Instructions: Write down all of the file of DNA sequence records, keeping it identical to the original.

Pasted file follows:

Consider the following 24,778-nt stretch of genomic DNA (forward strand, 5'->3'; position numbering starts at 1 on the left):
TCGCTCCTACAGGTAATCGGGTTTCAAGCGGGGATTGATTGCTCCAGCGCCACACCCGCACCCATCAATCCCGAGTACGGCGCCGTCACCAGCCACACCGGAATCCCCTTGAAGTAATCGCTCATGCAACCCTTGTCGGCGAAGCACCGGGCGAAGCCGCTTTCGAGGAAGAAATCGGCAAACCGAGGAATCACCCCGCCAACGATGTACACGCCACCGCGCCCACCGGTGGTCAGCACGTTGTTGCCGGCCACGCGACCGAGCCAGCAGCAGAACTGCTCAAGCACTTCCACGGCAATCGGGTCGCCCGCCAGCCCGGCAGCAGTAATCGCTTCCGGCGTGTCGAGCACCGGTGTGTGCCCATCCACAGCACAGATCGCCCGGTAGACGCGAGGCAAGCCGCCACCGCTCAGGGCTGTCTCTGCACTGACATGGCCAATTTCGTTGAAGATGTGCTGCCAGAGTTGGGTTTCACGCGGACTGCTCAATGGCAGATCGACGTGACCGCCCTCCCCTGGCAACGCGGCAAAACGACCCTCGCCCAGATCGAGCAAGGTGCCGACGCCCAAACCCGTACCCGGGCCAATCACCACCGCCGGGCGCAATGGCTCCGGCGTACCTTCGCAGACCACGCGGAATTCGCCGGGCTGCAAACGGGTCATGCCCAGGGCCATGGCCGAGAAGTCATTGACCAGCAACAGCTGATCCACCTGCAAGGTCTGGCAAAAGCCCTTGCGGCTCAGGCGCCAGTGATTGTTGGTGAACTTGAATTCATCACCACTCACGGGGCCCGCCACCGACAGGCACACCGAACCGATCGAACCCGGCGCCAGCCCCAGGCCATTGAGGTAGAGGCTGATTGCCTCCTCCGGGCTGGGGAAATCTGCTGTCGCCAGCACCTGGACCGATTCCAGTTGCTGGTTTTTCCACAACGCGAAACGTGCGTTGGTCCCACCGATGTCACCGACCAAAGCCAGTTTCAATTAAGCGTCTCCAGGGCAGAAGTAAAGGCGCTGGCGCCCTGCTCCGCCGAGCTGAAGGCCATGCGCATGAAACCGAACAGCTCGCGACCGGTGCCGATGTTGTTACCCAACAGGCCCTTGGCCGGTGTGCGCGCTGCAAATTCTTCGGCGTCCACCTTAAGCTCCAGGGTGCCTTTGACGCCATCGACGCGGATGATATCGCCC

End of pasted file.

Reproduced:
Consider the following 24,778-nt stretch of genomic DNA (forward strand, 5'->3'; position numbering starts at 1 on the left):
TCGCTCCTACAGGTAATCGGGTTTCAAGCGGGGATTGATTGCTCCAGCGCCACACCCGCACCCATCAATCCCGAGTACGGCGCCGTCACCAGCCACACCGGAATCCCCTTGAAGTAATCGCTCATGCAACCCTTGTCGGCGAAGCACCGGGCGAAGCCGCTTTCGAGGAAGAAATCGGCAAACCGAGGAATCACCCCGCCAACGATGTACACGCCACCGCGCCCACCGGTGGTCAGCACGTTGTTGCCGGCCACGCGACCGAGCCAGCAGCAGAACTGCTCAAGCACTTCCACGGCAATCGGGTCGCCCGCCAGCCCGGCAGCAGTAATCGCTTCCGGCGTGTCGAGCACCGGTGTGTGCCCATCCACAGCACAGATCGCCCGGTAGACGCGAGGCAAGCCGCCACCGCTCAGGGCTGTCTCTGCACTGACATGGCCAATTTCGTTGAAGATGTGCTGCCAGAGTTGGGTTTCACGCGGACTGCTCAATGGCAGATCGACGTGACCGCCCTCCCCTGGCAACGCGGCAAAACGACCCTCGCCCAGATCGAGCAAGGTGCCGACGCCCAAACCCGTACCCGGGCCAATCACCACCGCCGGGCGCAATGGCTCCGGCGTACCTTCGCAGACCACGCGGAATTCGCCGGGCTGCAAACGGGTCATGCCCAGGGCCATGGCCGAGAAGTCATTGACCAGCAACAGCTGATCCACCTGCAAGGTCTGGCAAAAGCCCTTGCGGCTCAGGCGCCAGTGATTGTTGGTGAACTTGAATTCATCACCACTCACGGGGCCCGCCACCGACAGGCACACCGAACCGATCGAACCCGGCGCCAGCCCCAGGCCATTGAGGTAGAGGCTGATTGCCTCCTCCGGGCTGGGGAAATCTGCTGTCGCCAGCACCTGGACCGATTCCAGTTGCTGGTTTTTCCACAACGCGAAACGTGCGTTGGTCCCACCGATGTCACCGACCAAAGCCAGTTTCAATTAAGCGTCTCCAGGGCAGAAGTAAAGGCGCTGGCGCCCTGCTCCGCCGAGCTGAAGGCCATGCGCATGAAACCGAACAGCTCGCGACCGGTGCCGATGTTGTTACCCAACAGGCCCTTGGCCGGTGTGCGCGCTGCAAATTCTTCGGCGTCCACCTTAAGCTCCAGGGTGCCTTTGACGCCATCGACGCGGATGATATCGCCC